IN 2007, the year before he was elected president, Barack Obama told a biographer that his favourite writer was E.L. Doctorow. To my mind, Obama’s political opponents did not make as much of this as they could have. Taken together, Doctorow’s body of work might easily be painted as a fictional analogue to Howard Zinn’s People’s History Of The United States – a liberal-secular rejection of America’s sustaining narrative, a chronicle of the betrayal or disfigurement of the nation’s original promise.
His imaginative sympathies would seem to lie with labour activists and street punks, immigrants and communists, hoboes and poets. His best-known novel, Ragtime, presumed to cast real-world figures – Harry Houdini, Henry Ford, J.P. Morgan – alongside invented characters such as Coalhouse Walker, a dignified black jazz musician who takes up arms against the capital-industrial pharaohs of the Gilded Age.
When it was first published in 1976, one aghast conservative critic accused Doctorow of writing “in a spirit adversarial to the Republic”. Some three decades later, it was far less likely that the prominent Republicans of the day had ever read that book or even heard of the author. What use had Bush, Cheney, or Rumsfeld for leftist literary fiction when they were so busy creating “our own reality”, as one aide to their administration so tellingly put it? But now that those three men have considerably more time on their hands, they might yet pick up a copy of Doctorow’s new book, Andrew’s Brain, and find themselves satirised within. Towards the end of this slim and slippery novel, the eponymous semi-narrator – a disaster-prone cognitive scientist – is appointed director of the White House Office of Neurological Research soon after 9/11.
It’s a non-existent position created to buy his silence, as the unnamed but clearly identified President George W Bush does not want Andrew telling stories from their college years, when they shared a room at Yale. Officially, the job requires him to predict how foreign powers might respond to certain stimuli. Privately, he takes this opportunity to study Bush and his advisors – here referred to by their juvenile nicknames Chaingaing and Rumbum – for signs of a shared pathology within the “government brain”.
Persuasive as he is in sketching out the playground mentality of the White House in that period, it’s hard to know how seriously or literally to take Andrew’s story, as he tells it to a vaguely-rendered interlocutor known only as “Doc”. The latter seems to be some kind of court-appointed psychotherapist, but the suspicion grows throughout the novel that he may be Doctorow himself, and that his conversations with Andrew are in fact some form of synaptic transcription – the rational left side of the author’s own brain expressing constant disbelief at the creative sparks occurring on the right.
“Are you making this up?” he asks repeatedly, as Andrew relates half a lifetime of tragic absurdity: a pet dachshund carried off by a hawk, a baby daughter killed by the wrong prescription medicine, a first wife who left him for an opera singer with a penchant for dressing up as Boris Godunov when drunk.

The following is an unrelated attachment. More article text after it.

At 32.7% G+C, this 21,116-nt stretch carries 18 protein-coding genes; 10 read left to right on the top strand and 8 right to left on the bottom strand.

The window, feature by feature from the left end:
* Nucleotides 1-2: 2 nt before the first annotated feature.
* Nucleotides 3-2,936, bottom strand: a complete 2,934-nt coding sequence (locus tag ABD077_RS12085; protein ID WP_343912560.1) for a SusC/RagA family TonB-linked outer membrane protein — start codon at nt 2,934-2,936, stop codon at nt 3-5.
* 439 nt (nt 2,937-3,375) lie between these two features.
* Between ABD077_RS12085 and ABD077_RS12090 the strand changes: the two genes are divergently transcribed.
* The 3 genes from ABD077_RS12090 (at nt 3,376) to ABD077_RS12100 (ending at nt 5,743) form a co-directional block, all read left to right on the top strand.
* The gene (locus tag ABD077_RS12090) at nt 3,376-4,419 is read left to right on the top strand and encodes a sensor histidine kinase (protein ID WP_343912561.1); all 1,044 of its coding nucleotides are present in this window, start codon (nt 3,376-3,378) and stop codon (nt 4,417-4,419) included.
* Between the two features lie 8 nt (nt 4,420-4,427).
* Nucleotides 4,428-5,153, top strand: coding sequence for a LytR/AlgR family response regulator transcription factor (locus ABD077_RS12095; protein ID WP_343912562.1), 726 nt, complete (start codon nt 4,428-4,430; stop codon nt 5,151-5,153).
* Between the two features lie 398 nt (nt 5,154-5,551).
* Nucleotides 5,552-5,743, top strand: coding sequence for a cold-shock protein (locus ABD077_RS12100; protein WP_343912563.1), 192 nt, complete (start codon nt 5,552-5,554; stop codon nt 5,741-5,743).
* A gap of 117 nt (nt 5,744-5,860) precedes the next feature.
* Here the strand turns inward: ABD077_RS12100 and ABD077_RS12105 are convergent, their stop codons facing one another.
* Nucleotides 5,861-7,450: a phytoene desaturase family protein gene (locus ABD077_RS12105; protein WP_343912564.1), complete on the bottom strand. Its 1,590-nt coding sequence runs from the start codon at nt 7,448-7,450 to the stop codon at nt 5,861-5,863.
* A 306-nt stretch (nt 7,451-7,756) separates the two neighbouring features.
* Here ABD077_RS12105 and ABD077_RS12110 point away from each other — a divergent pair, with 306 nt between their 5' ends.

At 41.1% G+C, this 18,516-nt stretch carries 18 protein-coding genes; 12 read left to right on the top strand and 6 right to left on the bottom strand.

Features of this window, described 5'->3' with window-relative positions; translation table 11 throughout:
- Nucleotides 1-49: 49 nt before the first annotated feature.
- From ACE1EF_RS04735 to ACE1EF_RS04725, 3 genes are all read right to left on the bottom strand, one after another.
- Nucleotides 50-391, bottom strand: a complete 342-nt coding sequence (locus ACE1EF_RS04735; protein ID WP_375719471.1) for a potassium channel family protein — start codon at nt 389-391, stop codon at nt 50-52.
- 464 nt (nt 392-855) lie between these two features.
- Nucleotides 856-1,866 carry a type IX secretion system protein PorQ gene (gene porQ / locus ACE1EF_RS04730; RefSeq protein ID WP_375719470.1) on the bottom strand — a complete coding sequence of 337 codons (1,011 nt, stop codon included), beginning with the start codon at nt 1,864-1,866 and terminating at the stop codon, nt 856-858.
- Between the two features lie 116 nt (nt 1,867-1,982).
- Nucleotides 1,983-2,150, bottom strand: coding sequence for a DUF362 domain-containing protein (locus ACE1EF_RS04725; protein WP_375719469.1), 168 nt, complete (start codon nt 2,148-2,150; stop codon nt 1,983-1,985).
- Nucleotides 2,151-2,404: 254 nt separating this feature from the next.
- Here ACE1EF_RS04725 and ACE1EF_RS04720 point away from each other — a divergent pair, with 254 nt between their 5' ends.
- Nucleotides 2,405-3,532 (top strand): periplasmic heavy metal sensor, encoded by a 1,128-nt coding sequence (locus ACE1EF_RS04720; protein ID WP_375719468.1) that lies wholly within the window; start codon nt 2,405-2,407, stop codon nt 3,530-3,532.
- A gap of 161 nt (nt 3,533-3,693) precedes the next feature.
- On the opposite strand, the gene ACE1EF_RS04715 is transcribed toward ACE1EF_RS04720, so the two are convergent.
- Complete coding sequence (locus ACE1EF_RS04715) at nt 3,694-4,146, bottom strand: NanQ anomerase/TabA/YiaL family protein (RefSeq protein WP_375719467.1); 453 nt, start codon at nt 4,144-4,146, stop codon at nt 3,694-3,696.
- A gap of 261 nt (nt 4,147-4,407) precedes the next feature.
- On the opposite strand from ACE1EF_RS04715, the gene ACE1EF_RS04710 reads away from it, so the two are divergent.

His second wife, the daughter of retired circus midgets, was lost in the World Trade Center attacks, even as her stockbroker ex-boyfriend was berating Andrew by phone from the 95th floor of the North Tower. While the overall tone is uncharacteristically comic – Doctorow has never come so close to whimsy – this fictive proxy-memory of September 11 rings through it like a fire alarm. The last words and moments of Andrew’s former love-rival are recorded in his answering machine, along with the “voices of others … their cries the last organic traces of their enflamed bones”.
Followers of Doctorow’s half-century career may or may not be surprised to find him addressing such recent events from such an odd angle. In historical terms, he tends to take the long view, and his reputation as the great prose-poet of bygone New York was built on his gorgeous portraits of the city in the 19th century (The Waterworks), the early 20th (Ragtime), the prohibition era (Billy Bathgate). But just before the millennium, his universe suddenly expanded into a formally experimental novel called City Of God, where the theft of a cross from a Catholic church in present-day Manhattan opened a dual inquiry into human morality at cosmic and sub-atomic levels.
Andrew’s Brain seems to continue that work, and light as it feels by comparison to his early novels, a spoonful weighs a tonne. “How can I think about my brain when it’s my brain doing the thinking?” asks Andrew, who is nothing more or less than Doctorow’s projection. “I am a mysteriously generated consciousness, and it’s no comfort to me that it’s one of billions.”
A brave thing for anyone to admit, let alone an 83-year-old novelist who may not be long for this world. In Bush and his ilk he sees the terrifying spectacle of power without a mind, and foretells of a microgenetic future where all our neural codes and circuits will be finally exposed, and all our illusions with them – spelling “the end of the mythic human world we’ve had since the bronze age”, as Andrew spits at his employers in the Oval Office. If Doctorow were to retire after this, as Phillip Roth has done (and Roth is two years younger), then Andrew’s Brain would serve just fine as a last laugh, tempered with a sob. But here’s hoping that he keeps writing long enough to draw Barack Obama into his counter-mythology, and this new American era of digital surveillance and drone strikes. The current president is at least self-aware.
In an interview published just this week, Obama sounded almost like his favourite author, or perhaps one of his characters: “You’re a swimmer in a river full of rapids,” he said, “and that river is history.”